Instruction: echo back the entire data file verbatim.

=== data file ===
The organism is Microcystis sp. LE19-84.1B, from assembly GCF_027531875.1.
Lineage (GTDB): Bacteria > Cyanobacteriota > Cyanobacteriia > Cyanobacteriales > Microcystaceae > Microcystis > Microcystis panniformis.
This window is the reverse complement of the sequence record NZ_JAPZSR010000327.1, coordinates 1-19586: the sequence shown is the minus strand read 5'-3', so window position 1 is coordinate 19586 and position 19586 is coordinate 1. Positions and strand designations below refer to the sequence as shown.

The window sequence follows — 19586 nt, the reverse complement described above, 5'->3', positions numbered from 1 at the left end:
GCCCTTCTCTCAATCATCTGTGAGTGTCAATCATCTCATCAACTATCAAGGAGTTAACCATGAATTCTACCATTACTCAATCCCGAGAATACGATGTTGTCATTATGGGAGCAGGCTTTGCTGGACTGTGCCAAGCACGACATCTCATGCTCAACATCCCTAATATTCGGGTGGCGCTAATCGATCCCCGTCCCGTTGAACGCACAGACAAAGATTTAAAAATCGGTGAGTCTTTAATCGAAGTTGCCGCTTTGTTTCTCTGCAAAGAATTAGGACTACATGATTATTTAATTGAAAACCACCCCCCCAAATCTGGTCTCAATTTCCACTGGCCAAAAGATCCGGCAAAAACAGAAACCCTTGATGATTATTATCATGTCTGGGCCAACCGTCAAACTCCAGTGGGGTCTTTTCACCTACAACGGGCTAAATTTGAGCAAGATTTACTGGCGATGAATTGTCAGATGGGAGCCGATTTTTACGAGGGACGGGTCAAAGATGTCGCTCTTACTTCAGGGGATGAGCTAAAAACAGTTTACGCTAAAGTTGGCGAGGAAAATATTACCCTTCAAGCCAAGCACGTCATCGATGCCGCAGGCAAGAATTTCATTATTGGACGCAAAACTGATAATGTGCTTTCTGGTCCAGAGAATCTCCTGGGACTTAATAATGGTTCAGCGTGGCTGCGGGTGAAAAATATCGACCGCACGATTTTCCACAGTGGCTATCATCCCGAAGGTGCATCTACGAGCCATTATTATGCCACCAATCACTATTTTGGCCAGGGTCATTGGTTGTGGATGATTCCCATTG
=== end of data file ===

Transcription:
The organism is Microcystis sp. LE19-84.1B, from assembly GCF_027531875.1.
Lineage (GTDB): Bacteria > Cyanobacteriota > Cyanobacteriia > Cyanobacteriales > Microcystaceae > Microcystis > Microcystis panniformis.
This window is the reverse complement of the sequence record NZ_JAPZSR010000327.1, coordinates 1-19586: the sequence shown is the minus strand read 5'-3', so window position 1 is coordinate 19586 and position 19586 is coordinate 1. Positions and strand designations below refer to the sequence as shown.

The window sequence follows — 19586 nt, the reverse complement described above, 5'->3', positions numbered from 1 at the left end:
GCCCTTCTCTCAATCATCTGTGAGTGTCAATCATCTCATCAACTATCAAGGAGTTAACCATGAATTCTACCATTACTCAATCCCGAGAATACGATGTTGTCATTATGGGAGCAGGCTTTGCTGGACTGTGCCAAGCACGACATCTCATGCTCAACATCCCTAATATTCGGGTGGCGCTAATCGATCCCCGTCCCGTTGAACGCACAGACAAAGATTTAAAAATCGGTGAGTCTTTAATCGAAGTTGCCGCTTTGTTTCTCTGCAAAGAATTAGGACTACATGATTATTTAATTGAAAACCACCCCCCCAAATCTGGTCTCAATTTCCACTGGCCAAAAGATCCGGCAAAAACAGAAACCCTTGATGATTATTATCATGTCTGGGCCAACCGTCAAACTCCAGTGGGGTCTTTTCACCTACAACGGGCTAAATTTGAGCAAGATTTACTGGCGATGAATTGTCAGATGGGAGCCGATTTTTACGAGGGACGGGTCAAAGATGTCGCTCTTACTTCAGGGGATGAGCTAAAAACAGTTTACGCTAAAGTTGGCGAGGAAAATATTACCCTTCAAGCCAAGCACGTCATCGATGCCGCAGGCAAGAATTTCATTATTGGACGCAAAACTGATAATGTGCTTTCTGGTCCAGAGAATCTCCTGGGACTTAATAATGGTTCAGCGTGGCTGCGGGTGAAAAATATCGACCGCACGATTTTCCACAGTGGCTATCATCCCGAAGGTGCATCTACGAGCCATTATTATGCCACCAATCACTATTTTGGCCAGGGTCATTGGTTGTGGATGATTCCCATTG